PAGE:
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To: Red Badger

You know, ever time we’ve gotten a huge equity bubble, the SEC has raised margin requirements for stocks. In the 1920’s, you could buy stocks on margin the way you buy futures today - on about a 10:1 leverage.

After the ‘29 crash, the margin requirements were raised significantly.

After the dot-bomb bubble imploded, the SEC (and brokers) raised the margin requirements on small, speculative stocks of companies with short trading histories. Now, it is the practice of my broker that they won’t allow you to buy stocks in thinly-traded companies with short listing histories without 100% cash to do so; ie, no margin loan on these stocks at all. Even on big, stable companies, I can get only 50% margin loans (ie, if I own $100K of IBM, my margin based on that position is $50K buying power).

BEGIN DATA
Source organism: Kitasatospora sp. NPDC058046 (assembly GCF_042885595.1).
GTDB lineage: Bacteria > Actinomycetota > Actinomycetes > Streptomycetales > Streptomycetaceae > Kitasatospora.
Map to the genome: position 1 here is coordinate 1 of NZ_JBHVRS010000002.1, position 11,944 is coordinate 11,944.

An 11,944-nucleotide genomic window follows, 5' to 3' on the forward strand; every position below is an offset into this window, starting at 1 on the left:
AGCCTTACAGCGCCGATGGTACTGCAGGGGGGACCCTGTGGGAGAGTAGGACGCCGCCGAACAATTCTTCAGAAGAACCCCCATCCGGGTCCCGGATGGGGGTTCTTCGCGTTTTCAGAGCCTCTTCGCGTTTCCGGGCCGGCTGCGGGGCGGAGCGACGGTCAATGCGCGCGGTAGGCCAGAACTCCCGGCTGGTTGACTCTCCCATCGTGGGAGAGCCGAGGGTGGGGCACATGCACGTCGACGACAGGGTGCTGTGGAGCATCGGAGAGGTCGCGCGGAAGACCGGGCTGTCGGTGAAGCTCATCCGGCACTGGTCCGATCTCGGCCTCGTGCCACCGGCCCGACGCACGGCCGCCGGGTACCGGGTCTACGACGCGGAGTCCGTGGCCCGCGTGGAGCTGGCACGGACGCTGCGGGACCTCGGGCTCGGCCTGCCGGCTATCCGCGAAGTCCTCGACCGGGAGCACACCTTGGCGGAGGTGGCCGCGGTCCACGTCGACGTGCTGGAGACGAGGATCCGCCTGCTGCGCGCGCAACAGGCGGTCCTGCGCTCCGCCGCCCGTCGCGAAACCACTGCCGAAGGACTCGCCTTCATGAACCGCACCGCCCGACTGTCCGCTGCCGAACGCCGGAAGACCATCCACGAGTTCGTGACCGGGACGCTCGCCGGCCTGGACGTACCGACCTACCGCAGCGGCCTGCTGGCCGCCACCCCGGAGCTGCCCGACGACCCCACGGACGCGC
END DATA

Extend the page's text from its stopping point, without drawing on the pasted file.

There’s no reason why we shouldn’t raise margin requirements for futures. The people the commodities markets were originally meant to serve (ie, farmers and buyers of farm commodities) are being washed out of their hedge positions by the increasing margin requirements that are brought on by the rapid rise in the price of commodities outside supply/demand fundamentals.


21 posted on 05/23/2008 1:30:39 PM PDT by NVDave
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To: NVDave
You know, ever time we’ve gotten a huge equity bubble, the SEC has raised margin requirements for stocks.

Right, and they've been ooohhh so effective./sarcasm

There’s no reason why we shouldn’t raise margin requirements for futures.

No reason, other than it won't work.

37 posted on 05/23/2008 2:59:07 PM PDT by curiosity
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